Across America we are reaching out, holding hands, and finding comfort in one another. The sacrifice of your loved ones has stirred the soul of our nation and through the pain our hearts have been opened to a profound truth: The future is not free; the story of all human progress is one of a struggle against all odds. We learned again that this America, which Abraham Lincoln called the last, best hope of man on Earth, was built on heroism and noble sacrifice. It was built by men and women like our seven star voyagers, who answered a call beyond duty, who gave more than was expected or required, and who gave it little thought to worldly reward.
We think back to the pioneers of an earlier century, the sturdy souls who took their families and their belongings and set out into the frontier of the American West. Often they met with terrible hardship. Along the Oregon Trail, you could still see the grave markers of those who fell on the way, but grief only steeled them to the journey ahead. Today the frontier is space and the boundaries of human knowledge. Sometimes when we reach for the stars, we fall short. But we must pick ourselves up again and press on despite the pain. Our nation is indeed fortunate that we can still draw on immense reservoirs of courage, character, and fortitude; that we're still blessed with heroes like those of the space shuttle Challenger.
Dick Scobee knew that every launching of a space shuttle is a technological miracle. And he said, "If something ever does go wrong, I hope that doesn't mean the end to the space shuttle program." Every family member I talked to asked specifically that we continue the program, that that is what their departed loved one would want above all else. We will not disappoint them. Today we promise Dick Scobee and his crew that their dream lives on, that the future they worked so hard to build will become reality. The dedicated men and women of NASA have lost seven members of their family. Still, they, too, must forge ahead with a space program that is effective, safe, and efficient, but bold and committed. Man will continue his conquest of space. To reach out for new goals and ever greater achievements—that is the way we shall commemorate our seven Challenger heroes.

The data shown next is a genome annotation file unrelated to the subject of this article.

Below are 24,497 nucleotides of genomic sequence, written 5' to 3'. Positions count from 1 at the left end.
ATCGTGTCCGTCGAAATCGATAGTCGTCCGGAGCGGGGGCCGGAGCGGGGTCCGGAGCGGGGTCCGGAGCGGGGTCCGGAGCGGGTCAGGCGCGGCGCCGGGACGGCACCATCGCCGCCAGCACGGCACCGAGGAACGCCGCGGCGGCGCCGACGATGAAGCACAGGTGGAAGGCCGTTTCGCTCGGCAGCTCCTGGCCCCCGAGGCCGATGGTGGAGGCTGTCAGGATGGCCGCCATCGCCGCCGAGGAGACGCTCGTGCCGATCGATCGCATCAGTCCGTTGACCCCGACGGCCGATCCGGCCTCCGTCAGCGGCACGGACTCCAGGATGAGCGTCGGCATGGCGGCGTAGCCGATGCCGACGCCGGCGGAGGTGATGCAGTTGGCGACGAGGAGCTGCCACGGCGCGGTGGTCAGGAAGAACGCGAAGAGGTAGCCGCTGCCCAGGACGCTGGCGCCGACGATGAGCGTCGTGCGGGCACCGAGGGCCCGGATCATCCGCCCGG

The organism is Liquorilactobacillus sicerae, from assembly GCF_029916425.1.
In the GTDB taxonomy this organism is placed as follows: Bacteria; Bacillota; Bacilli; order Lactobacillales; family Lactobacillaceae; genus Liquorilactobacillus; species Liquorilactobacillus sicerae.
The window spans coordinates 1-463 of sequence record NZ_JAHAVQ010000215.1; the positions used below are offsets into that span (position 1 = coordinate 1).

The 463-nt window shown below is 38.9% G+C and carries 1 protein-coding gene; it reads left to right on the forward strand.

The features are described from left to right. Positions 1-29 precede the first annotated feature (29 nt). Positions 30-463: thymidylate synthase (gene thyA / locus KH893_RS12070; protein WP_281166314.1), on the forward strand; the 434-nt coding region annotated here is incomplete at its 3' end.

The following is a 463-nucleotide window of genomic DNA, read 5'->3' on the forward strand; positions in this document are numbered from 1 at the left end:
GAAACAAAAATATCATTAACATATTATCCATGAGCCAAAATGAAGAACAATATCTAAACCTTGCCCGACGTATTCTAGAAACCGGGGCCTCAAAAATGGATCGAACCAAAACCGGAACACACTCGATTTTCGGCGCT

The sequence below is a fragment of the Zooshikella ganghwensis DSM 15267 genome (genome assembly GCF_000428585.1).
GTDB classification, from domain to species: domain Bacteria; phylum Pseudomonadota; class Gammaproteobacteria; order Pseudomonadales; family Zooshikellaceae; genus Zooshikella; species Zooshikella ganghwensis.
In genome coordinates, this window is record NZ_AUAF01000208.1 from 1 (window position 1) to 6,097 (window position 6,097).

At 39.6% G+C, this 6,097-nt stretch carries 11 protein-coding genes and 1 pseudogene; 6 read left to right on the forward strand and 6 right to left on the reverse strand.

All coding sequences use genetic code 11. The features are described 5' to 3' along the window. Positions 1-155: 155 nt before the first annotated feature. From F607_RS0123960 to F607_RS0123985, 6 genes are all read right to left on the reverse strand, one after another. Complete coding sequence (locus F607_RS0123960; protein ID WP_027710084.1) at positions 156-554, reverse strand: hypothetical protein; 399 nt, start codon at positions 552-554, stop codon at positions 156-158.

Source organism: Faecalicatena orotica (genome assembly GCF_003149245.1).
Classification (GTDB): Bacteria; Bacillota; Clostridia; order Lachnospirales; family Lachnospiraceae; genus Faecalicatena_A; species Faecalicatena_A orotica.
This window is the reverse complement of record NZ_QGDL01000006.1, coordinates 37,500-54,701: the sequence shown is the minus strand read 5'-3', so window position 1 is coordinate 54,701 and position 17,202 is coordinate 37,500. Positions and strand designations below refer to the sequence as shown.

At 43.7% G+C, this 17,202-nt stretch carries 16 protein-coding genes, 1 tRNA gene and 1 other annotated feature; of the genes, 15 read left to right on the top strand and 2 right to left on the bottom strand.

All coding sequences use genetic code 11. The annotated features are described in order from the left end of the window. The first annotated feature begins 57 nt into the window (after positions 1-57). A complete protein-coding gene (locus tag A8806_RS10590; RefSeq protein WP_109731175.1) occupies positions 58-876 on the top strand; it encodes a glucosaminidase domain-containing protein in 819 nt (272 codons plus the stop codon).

Dick, Mike, Judy, El, Ron, Greg, and Christa—your families and your country mourn your passing. We bid you goodbye; we will never forget you. For those who knew you well and loved you, the pain will be deep and enduring. A nation, too, will long feel the loss of her seven sons and daughters, her seven good friends. We can find consolation only in faith, for we know in our hearts that you who flew so high and so proud now make your home beyond the stars, safe in God's promise of eternal life.
May God bless you all and give you comfort in this difficult time.
Note: The President spoke at 11:53 a.m. on the mall in front of the Avionics Building at the Johnson Space Center. Prior to the memorial service, he met with the families of Francis B. Scobee, Michael J. Smith, Ellison S. Onizuka, Ronald E. McNair, Gregory B. Jarvis, and Sharon Christa McAuliffe. Judith A. Besnik's family attended a memorial service in Akron, OH. Following his remarks, the President spoke briefly with individual family members of the "Challenger" crew. He then went to Camp David, MD, for the weekend.
Ronald Reagan, Remarks at the Memorial Service for the Crew of the Space Shuttle Challenger in Houston, Texas Online by Gerhard Peters and John T. Woolley, The American Presidency Project https://www.presidency.ucsb.edu/node/254319